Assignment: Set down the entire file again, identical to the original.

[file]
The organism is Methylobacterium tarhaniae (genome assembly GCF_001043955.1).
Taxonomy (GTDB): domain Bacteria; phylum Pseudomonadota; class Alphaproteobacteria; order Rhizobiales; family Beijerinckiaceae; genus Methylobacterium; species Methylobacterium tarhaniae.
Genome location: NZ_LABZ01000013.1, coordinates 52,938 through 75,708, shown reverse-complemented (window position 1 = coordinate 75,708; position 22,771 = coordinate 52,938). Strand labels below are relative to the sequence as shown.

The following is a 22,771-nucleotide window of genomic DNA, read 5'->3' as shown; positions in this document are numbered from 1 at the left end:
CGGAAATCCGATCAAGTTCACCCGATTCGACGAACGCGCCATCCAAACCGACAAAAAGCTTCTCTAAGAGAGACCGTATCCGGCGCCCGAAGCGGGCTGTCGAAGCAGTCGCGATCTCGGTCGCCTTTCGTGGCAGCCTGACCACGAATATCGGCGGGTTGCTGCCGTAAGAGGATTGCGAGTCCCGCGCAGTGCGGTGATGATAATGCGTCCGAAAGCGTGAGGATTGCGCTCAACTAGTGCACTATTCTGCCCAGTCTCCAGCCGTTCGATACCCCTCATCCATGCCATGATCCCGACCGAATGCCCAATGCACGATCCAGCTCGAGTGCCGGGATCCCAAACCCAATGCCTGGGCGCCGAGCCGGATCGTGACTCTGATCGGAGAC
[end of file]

The organism is Methylobacterium tarhaniae (genome assembly GCF_001043955.1).
Taxonomy (GTDB): domain Bacteria; phylum Pseudomonadota; class Alphaproteobacteria; order Rhizobiales; family Beijerinckiaceae; genus Methylobacterium; species Methylobacterium tarhaniae.
Genome location: NZ_LABZ01000013.1, coordinates 52,938 through 75,708, shown reverse-complemented (window position 1 = coordinate 75,708; position 22,771 = coordinate 52,938). Strand labels below are relative to the sequence as shown.

The following is a 22,771-nucleotide window of genomic DNA, read 5'->3' as shown; positions in this document are numbered from 1 at the left end:
CGGAAATCCGATCAAGTTCACCCGATTCGACGAACGCGCCATCCAAACCGACAAAAAGCTTCTCTAAGAGAGACCGTATCCGGCGCCCGAAGCGGGCTGTCGAAGCAGTCGCGATCTCGGTCGCCTTTCGTGGCAGCCTGACCACGAATATCGGCGGGTTGCTGCCGTAAGAGGATTGCGAGTCCCGCGCAGTGCGGTGATGATAATGCGTCCGAAAGCGTGAGGATTGCGCTCAACTAGTGCACTATTCTGCCCAGTCTCCAGCCGTTCGATACCCCTCATCCATGCCATGATCCCGACCGAATGCCCAATGCACGATCCAGCTCGAGTGCCGGGATCCCAAACCCAATGCCTGGGCGCCGAGCCGGATCGTGACTCTGATCGGAGAC